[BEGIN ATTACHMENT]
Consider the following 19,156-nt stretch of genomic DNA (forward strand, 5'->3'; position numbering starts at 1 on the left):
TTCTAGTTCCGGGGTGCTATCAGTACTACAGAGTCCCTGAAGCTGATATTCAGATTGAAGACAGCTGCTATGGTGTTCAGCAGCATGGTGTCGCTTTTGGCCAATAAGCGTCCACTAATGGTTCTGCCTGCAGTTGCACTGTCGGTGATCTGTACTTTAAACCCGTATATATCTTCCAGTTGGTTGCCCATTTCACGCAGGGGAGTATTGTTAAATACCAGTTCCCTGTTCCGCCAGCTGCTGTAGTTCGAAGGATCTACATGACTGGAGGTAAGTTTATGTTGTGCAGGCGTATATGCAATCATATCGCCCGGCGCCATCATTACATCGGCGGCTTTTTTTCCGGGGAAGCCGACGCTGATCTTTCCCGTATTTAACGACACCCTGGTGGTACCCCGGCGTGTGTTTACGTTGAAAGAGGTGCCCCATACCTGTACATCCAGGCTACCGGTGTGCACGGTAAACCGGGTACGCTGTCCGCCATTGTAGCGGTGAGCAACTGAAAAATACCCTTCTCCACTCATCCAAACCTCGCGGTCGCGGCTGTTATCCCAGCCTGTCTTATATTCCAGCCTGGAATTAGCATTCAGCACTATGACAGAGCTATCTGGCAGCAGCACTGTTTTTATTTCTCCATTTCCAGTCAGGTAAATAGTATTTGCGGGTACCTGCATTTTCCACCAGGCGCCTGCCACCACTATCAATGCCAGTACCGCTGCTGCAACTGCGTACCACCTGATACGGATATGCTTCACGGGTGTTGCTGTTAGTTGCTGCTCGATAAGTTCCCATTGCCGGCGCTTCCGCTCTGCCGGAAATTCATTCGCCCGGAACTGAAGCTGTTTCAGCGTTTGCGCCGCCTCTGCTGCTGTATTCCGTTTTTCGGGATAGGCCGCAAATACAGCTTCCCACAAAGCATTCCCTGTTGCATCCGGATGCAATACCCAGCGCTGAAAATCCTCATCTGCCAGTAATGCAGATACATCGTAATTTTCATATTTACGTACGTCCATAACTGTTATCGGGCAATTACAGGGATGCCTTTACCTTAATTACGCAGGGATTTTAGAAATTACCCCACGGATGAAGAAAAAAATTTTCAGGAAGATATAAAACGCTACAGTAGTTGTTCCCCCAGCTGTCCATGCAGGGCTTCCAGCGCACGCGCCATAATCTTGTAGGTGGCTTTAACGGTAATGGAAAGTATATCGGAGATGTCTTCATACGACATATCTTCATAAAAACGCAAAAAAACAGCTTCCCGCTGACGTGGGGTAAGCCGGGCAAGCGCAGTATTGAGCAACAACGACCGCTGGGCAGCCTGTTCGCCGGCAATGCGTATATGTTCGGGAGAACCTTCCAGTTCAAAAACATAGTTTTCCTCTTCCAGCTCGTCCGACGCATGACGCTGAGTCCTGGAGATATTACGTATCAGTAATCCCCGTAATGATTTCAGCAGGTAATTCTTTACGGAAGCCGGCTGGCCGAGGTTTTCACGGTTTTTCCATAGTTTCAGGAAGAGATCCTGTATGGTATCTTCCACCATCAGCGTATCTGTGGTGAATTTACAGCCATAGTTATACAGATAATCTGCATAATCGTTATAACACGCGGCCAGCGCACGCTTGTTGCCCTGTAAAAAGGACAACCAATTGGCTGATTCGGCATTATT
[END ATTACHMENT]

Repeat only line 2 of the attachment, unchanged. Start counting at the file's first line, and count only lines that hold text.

TTCTAGTTCCGGGGTGCTATCAGTACTACAGAGTCCCTGAAGCTGATATTCAGATTGAAGACAGCTGCTATGGTGTTCAGCAGCATGGTGTCGCTTTTGGCCAATAAGCGTCCACTAATGGTTCTGCCTGCAGTTGCACTGTCGGTGATCTGTACTTTAAACCCGTATATATCTTCCAGTTGGTTGCCCATTTCACGCAGGGGAGTATTGTTAAATACCAGTTCCCTGTTCCGCCAGCTGCTGTAGTTCGAAGGATCTACATGACTGGAGGTAAGTTTATGTTGTGCAGGCGTATATGCAATCATATCGCCCGGCGCCATCATTACATCGGCGGCTTTTTTTCCGGGGAAGCCGACGCTGATCTTTCCCGTATTTAACGACACCCTGGTGGTACCCCGGCGTGTGTTTACGTTGAAAGAGGTGCCCCATACCTGTACATCCAGGCTACCGGTGTGCACGGTAAACCGGGTACGCTGTCCGCCATTGTAGCGGTGAGCAACTGAAAAATACCCTTCTCCACTCATCCAAACCTCGCGGTCGCGGCTGTTATCCCAGCCTGTCTTATATTCCAGCCTGGAATTAGCATTCAGCACTATGACAGAGCTATCTGGCAGCAGCACTGTTTTTATTTCTCCATTTCCAGTCAGGTAAATAGTATTTGCGGGTACCTGCATTTTCCACCAGGCGCCTGCCACCACTATCAATGCCAGTACCGCTGCTGCAACTGCGTACCACCTGATACGGATATGCTTCACGGGTGTTGCTGTTAGTTGCTGCTCGATAAGTTCCCATTGCCGGCGCTTCCGCTCTGCCGGAAATTCATTCGCCCGGAACTGAAGCTGTTTCAGCGTTTGCGCCGCCTCTGCTGCTGTATTCCGTTTTTCGGGATAGGCCGCAAATACAGCTTCCCACAAAGCATTCCCTGTTGCATCCGGATGCAATACCCAGCGCTGAAAATCCTCATCTGCCAGTAATGCAGATACATCGTAATTTTCATATTTACGTACGTCCATAACTGTTATCGGGCAATTACAGGGATGCCTTTACCTTAATTACGCAGGGATTTTAGAAATTACCCCACGGATGAAGAAAAAAATTTTCAGGAAGATATAAAACGCTACAGTAGTTGTTCCCCCAGCTGTCCATGCAGGGCTTCCAGCGCACGCGCCATAATCTTGTAGGTGGCTTTAACGGTAATGGAAAGTATATCGGAGATGTCTTCATACGACATATCTTCATAAAAACGCAAAAAAACAGCTTCCCGCTGACGTGGGGTAAGCCGGGCAAGCGCAGTATTGAGCAACAACGACCGCTGGGCAGCCTGTTCGCCGGCAATGCGTATATGTTCGGGAGAACCTTCCAGTTCAAAAACATAGTTTTCCTCTTCCAGCTCGTCCGACGCATGACGCTGAGTCCTGGAGATATTACGTATCAGTAATCCCCGTAATGATTTCAGCAGGTAATTCTTTACGGAAGCCGGCTGGCCGAGGTTTTCACGGTTTTTCCATAGTTTCAGGAAGAGATCCTGTATGGTATCTTCCACCATCAGCGTATCTGTGGTGAATTTACAGCCATAGTTATACAGATAATCTGCATAATCGTTATAACACGCGGCCAGCGCACGCTTGTTGCCCTGTAAAAAGGACAACCAATTGGCTGATTCGGCATTATT